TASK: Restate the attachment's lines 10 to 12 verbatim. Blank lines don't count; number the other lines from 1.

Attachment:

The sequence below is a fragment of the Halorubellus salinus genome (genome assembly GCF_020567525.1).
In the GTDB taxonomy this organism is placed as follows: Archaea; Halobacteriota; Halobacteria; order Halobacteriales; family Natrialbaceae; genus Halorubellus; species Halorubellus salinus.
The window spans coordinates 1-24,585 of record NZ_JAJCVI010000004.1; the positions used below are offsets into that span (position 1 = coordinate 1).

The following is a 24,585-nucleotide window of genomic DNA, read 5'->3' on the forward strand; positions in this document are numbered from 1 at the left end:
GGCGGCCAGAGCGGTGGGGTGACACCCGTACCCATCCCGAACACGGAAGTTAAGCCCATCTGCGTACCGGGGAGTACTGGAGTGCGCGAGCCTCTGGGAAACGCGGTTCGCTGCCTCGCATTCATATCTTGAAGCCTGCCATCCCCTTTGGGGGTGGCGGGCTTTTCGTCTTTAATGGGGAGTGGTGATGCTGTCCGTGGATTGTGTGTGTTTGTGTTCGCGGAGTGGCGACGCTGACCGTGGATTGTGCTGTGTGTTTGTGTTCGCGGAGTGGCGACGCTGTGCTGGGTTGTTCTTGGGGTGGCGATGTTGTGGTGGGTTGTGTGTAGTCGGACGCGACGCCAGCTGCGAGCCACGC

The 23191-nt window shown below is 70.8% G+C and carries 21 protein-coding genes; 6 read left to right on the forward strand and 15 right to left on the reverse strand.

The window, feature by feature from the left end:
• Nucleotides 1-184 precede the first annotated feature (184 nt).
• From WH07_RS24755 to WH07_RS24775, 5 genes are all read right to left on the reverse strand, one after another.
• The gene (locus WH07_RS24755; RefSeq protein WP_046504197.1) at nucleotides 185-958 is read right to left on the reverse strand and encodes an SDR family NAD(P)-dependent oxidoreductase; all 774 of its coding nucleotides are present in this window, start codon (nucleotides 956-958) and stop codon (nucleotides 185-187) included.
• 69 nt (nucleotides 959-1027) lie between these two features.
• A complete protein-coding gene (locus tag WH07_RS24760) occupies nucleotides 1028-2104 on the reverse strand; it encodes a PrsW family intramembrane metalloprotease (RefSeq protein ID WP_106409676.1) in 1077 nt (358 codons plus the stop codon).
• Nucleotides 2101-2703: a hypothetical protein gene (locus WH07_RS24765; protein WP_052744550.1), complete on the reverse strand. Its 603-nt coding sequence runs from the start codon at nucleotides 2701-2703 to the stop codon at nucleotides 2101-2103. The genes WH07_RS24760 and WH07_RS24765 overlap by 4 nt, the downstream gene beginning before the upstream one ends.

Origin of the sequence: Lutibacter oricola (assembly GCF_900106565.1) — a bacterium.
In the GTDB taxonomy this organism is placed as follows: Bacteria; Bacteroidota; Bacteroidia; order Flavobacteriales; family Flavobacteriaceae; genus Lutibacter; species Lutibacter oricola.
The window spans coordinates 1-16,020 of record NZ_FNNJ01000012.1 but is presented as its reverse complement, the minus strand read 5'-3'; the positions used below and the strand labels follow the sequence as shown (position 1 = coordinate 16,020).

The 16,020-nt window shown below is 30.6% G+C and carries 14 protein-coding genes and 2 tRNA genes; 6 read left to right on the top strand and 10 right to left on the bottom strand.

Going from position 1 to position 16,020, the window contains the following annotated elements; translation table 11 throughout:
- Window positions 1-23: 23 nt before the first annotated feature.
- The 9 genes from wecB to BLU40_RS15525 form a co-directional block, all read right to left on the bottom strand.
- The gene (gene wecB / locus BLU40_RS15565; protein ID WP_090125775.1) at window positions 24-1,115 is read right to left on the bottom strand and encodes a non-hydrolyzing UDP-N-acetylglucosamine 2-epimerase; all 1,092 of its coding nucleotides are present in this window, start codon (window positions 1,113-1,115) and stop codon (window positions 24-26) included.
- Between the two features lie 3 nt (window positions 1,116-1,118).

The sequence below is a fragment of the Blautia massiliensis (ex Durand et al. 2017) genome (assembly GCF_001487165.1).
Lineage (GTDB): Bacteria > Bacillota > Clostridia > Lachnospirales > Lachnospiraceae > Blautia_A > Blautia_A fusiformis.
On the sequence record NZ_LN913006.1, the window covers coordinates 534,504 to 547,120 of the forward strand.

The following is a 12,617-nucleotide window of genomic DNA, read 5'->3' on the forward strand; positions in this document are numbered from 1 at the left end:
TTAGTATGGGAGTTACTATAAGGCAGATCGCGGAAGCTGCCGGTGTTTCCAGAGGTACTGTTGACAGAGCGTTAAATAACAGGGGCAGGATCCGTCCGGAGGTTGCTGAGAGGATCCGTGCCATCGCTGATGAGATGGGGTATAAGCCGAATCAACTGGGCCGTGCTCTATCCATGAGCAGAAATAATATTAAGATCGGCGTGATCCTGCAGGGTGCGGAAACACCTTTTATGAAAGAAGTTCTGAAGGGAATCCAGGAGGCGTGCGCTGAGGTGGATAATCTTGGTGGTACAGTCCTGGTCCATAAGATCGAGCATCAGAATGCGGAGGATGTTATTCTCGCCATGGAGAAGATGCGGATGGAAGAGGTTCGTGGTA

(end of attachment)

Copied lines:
• The gene (locus WH07_RS24755; RefSeq protein WP_046504197.1) at nucleotides 185-958 is read right to left on the reverse strand and encodes an SDR family NAD(P)-dependent oxidoreductase; all 774 of its coding nucleotides are present in this window, start codon (nucleotides 956-958) and stop codon (nucleotides 185-187) included.
• 69 nt (nucleotides 959-1027) lie between these two features.
• A complete protein-coding gene (locus tag WH07_RS24760) occupies nucleotides 1028-2104 on the reverse strand; it encodes a PrsW family intramembrane metalloprotease (RefSeq protein ID WP_106409676.1) in 1077 nt (358 codons plus the stop codon).